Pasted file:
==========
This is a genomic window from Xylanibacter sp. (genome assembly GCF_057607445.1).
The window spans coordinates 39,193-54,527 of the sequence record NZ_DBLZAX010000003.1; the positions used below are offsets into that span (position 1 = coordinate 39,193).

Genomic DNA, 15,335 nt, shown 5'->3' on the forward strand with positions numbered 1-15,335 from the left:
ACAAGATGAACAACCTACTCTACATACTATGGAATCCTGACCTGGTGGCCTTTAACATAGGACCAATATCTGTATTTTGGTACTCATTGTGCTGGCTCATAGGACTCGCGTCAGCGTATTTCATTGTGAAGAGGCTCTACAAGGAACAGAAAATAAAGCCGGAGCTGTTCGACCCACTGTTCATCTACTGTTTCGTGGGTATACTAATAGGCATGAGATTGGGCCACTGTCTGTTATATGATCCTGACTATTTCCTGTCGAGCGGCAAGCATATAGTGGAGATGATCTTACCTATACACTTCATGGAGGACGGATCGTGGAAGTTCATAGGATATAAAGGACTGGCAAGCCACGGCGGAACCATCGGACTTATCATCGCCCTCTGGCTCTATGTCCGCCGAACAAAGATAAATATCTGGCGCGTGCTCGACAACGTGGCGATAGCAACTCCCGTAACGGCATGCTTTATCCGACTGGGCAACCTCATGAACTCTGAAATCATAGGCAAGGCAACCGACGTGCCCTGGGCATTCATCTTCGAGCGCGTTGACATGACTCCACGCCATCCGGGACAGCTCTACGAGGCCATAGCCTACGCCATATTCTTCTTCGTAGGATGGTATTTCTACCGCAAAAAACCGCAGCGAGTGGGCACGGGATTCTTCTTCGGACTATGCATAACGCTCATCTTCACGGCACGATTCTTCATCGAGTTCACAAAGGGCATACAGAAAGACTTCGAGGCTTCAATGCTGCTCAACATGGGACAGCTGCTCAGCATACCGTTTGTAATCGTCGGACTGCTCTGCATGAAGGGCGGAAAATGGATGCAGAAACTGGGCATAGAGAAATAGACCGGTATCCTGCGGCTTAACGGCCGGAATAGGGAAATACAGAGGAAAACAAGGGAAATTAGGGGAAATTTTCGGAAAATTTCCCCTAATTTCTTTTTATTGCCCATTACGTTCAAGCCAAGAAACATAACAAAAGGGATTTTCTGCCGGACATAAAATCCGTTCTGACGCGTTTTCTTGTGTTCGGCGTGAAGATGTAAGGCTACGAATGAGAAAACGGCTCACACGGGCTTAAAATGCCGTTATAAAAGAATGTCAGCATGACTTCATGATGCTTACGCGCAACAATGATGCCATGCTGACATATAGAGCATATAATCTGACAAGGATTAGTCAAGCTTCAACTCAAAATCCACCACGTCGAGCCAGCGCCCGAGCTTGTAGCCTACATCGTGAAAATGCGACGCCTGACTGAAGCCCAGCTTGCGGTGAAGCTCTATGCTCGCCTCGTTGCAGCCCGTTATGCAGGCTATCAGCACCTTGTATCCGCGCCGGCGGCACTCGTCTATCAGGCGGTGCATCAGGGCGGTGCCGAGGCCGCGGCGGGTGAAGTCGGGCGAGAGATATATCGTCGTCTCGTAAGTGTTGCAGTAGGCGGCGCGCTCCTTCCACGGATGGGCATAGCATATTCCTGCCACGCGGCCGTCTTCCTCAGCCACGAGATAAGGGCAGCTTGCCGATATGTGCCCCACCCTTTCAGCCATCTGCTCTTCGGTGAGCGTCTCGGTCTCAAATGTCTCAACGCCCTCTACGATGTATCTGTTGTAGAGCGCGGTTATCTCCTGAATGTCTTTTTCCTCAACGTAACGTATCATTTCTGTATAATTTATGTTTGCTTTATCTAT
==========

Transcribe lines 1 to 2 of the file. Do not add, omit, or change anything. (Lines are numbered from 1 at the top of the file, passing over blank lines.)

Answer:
This is a genomic window from Xylanibacter sp. (genome assembly GCF_057607445.1).
The window spans coordinates 39,193-54,527 of the sequence record NZ_DBLZAX010000003.1; the positions used below are offsets into that span (position 1 = coordinate 39,193).